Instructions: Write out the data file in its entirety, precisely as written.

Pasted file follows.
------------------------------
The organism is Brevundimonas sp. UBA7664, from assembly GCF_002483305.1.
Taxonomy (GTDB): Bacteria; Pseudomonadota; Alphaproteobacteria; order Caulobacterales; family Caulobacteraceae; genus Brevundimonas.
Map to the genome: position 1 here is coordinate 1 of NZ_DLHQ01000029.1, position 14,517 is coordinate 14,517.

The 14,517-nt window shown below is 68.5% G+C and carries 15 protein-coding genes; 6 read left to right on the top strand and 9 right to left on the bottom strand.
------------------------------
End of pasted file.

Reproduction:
The organism is Brevundimonas sp. UBA7664, from assembly GCF_002483305.1.
Taxonomy (GTDB): Bacteria; Pseudomonadota; Alphaproteobacteria; order Caulobacterales; family Caulobacteraceae; genus Brevundimonas.
Map to the genome: position 1 here is coordinate 1 of NZ_DLHQ01000029.1, position 14,517 is coordinate 14,517.

The 14,517-nt window shown below is 68.5% G+C and carries 15 protein-coding genes; 6 read left to right on the top strand and 9 right to left on the bottom strand.